AR: Some of the objects make the noise that is expected of them, though. In one work, a branch with dried seedpods is attached to a motor that vibrates and causes the seeds to shake. Do you choose these objects for their sonic properties?

B: It’s mixed, because I think the visual part is very important. Sometimes that comes first, so it’s not always about the sound.

SM: Either the sound or the visual can come first and we come up with a solution for the other. We made a chair, for example, but attached a motor so that it would shake and walk – that’s an object chosen for visual properties, made to make noise.

AR: The installations are made from found objects and basic second-hand electronics removed from everyday items: how much is that a conscious reference to Arte Povera and Brazil’s own distinct history of using nonrarefied materials in art? 

We think about these ordinary objects and try to change them, or find other meanings to them. It’s a reaction to the everyday world, as opposed to anything grand. It’s looking at the small things

B: I think we pay attention to what is around us. We think about these ordinary objects and try to change them, or find other meanings to them. It’s a reaction to the everyday world, as opposed to anything grand. It’s looking at the small things.

LZ: At the same time, I think there’s an identity in the things that we show. I hope one gets a feel as to where they have come from.

SM: We like to find the objects. If we need some speakers, we naturally look for old speakers – looking through the markets, searching the streets – we don’t just buy new ones. We didn’t have the money to buy new ones early on. B And we like the experience of searching these things out.

AR: Does the fact that they are locally sourced lend them a particularly ‘Brazilian’ identity, do you think? Or a particularly Rio identity? LZ: I feel that people see it that way, so I understand, and I agree that it’s got a Brazilian identity. [to others] Don’t you think so?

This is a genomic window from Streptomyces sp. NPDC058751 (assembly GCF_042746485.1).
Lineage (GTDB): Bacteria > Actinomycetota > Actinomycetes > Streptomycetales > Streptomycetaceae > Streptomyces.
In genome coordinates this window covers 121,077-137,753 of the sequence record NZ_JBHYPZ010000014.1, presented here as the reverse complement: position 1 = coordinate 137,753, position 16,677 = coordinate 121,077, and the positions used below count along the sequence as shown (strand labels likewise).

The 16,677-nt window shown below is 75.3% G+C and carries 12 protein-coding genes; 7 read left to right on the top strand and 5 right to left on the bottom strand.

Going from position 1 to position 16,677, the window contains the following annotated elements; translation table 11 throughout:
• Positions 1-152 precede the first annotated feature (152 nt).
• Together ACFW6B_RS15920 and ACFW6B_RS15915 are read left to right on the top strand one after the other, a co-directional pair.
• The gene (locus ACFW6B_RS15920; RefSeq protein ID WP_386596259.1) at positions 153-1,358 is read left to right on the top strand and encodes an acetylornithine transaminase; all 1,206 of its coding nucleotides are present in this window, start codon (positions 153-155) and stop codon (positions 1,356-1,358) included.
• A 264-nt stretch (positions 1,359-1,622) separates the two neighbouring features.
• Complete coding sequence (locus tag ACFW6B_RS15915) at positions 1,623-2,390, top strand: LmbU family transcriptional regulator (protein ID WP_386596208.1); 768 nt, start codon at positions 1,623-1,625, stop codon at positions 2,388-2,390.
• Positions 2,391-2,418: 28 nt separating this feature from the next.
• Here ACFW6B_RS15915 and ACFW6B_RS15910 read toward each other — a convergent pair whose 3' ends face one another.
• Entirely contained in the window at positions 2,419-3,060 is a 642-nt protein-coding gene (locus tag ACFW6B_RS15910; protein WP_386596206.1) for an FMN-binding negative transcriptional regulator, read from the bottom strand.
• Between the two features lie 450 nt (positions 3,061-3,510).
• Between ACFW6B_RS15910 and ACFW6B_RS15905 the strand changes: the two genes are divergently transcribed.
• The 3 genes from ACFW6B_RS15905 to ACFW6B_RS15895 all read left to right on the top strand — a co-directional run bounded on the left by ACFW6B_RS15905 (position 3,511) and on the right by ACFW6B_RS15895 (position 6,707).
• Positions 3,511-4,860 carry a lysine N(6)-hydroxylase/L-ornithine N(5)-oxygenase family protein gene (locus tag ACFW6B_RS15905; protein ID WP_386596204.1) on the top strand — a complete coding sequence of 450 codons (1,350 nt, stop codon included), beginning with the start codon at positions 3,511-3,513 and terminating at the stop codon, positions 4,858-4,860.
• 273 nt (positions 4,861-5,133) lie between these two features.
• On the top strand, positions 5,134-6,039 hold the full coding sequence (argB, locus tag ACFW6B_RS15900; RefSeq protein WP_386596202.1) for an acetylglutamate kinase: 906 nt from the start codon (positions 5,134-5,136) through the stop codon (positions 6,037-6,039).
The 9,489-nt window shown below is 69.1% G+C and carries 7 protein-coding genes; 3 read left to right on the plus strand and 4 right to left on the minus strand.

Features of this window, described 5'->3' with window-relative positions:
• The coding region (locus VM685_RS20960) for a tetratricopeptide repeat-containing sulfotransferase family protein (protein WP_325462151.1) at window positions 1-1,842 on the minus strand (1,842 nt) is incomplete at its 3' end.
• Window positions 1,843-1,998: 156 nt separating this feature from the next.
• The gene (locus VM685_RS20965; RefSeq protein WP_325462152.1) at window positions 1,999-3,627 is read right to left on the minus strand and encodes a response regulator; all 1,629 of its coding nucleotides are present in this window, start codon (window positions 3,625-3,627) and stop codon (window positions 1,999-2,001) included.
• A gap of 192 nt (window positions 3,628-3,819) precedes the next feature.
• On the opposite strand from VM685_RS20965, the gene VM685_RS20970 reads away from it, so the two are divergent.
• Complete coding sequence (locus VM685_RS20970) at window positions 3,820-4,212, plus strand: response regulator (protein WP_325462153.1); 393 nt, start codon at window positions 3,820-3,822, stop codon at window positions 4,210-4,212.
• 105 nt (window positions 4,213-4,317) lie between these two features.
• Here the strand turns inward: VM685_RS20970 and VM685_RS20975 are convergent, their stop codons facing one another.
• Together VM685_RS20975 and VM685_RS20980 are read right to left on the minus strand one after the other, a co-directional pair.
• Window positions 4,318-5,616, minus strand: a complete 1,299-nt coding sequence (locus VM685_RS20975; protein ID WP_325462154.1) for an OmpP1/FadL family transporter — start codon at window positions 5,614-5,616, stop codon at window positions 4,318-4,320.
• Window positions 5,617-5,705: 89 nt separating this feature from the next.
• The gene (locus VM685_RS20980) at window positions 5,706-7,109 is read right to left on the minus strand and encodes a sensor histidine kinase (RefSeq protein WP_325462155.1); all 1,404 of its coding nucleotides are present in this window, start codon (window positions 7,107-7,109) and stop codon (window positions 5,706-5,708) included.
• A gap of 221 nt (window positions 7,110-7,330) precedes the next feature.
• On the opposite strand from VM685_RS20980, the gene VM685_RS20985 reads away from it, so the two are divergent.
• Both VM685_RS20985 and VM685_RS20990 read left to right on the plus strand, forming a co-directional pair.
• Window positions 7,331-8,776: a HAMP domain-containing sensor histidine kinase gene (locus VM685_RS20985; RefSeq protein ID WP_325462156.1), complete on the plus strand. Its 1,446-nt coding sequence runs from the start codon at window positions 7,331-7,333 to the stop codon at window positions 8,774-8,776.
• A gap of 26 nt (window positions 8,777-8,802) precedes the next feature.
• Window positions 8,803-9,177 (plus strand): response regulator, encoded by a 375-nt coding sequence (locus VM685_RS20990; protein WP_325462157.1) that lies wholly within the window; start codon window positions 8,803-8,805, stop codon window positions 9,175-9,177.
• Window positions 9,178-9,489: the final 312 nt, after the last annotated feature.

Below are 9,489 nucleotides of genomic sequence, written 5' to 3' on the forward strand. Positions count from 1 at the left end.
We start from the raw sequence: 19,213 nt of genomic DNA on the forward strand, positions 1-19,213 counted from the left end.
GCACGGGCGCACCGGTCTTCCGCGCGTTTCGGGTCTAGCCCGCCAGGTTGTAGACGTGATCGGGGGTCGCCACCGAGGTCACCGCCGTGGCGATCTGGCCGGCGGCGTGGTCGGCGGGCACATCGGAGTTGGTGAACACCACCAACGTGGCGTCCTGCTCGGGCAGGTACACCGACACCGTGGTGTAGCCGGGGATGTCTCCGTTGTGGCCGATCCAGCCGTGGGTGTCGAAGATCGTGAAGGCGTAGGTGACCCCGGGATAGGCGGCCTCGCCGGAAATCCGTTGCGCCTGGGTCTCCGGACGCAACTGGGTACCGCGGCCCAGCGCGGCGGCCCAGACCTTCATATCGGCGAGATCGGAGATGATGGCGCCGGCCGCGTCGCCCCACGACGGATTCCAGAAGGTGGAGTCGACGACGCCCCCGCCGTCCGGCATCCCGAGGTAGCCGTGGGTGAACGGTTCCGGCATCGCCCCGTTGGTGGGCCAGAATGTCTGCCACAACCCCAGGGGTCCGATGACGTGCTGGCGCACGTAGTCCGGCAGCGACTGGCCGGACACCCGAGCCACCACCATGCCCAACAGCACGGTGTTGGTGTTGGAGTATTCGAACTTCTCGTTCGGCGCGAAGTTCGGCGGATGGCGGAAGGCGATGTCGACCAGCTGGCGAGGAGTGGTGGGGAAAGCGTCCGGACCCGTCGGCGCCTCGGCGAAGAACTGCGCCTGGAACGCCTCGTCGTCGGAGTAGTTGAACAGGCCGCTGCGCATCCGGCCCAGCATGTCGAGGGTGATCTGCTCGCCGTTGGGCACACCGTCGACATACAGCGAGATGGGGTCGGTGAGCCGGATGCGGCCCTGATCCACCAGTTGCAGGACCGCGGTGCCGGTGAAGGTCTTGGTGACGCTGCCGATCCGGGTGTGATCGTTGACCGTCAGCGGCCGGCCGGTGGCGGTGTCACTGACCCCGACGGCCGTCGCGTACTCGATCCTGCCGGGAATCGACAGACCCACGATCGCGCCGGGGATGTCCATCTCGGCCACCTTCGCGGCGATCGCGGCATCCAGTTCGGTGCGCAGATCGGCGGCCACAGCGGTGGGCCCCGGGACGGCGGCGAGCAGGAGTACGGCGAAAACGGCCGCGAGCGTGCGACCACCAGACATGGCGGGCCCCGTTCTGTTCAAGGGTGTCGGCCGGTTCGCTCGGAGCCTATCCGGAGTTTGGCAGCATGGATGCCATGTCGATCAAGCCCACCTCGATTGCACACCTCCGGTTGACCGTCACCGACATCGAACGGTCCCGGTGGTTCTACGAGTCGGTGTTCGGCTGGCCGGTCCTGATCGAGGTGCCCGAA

B: Yes, or rather than a Brazilian one, maybe a third-world identity. But it’s just because we are interested in the things around us. When we did a performance at Sprovieri in London [in 2010], we did it with a lot of objects that were found in the streets around the gallery, so perhaps that took on a different look because of the change in source.

AR: What about the music?

SM: We were invited to a music festival in Bologna. There were a lot of people from the noise scene. When we finished our show, the guy who organised the event said we have a very special kind of noise, he said it was a ‘Brazilian noise’ with a ‘sweet kiss’.

B: He said it had a Brazilian rhythm, yet people in Brazil think we are completely alien to the culture. There’s no tradition of this kind of music here.

What’s interesting is the difference between the art people and the people from noise music that come to see us

AR: Is there not? Of the kind of improvised, experimental noise music you make?

B: I think now it’s getting bigger here. Now there are three places in Rio that you can see and hear this kind of music.

SM: And it was hard for the galleries or museums to understand it. They didn’t have the right equipment. They couldn’t understand that we needed to rent an amplifier for a month – it’s very expensive for them, and they probably wouldn’t have been able to sell the work after.

LZ: We were once asked to play a gig in the morning at a museum, which was very strange for us and the visitors.

SM: What’s interesting is the difference between the art people and the people from noise music that come to see us. When we were starting out, we invited people that we knew from the galleries to see the show. They couldn’t believe it – it was weird, the gig environment was another world to them. They didn’t know about this music, and they didn’t expect this from us. Luis, they knew from his painting, and Barrão from his sculpture. Now, happily, it’s not like this any more. Now people like it more, and they stay to watch.

This article originally appeared in the September 2013 issue.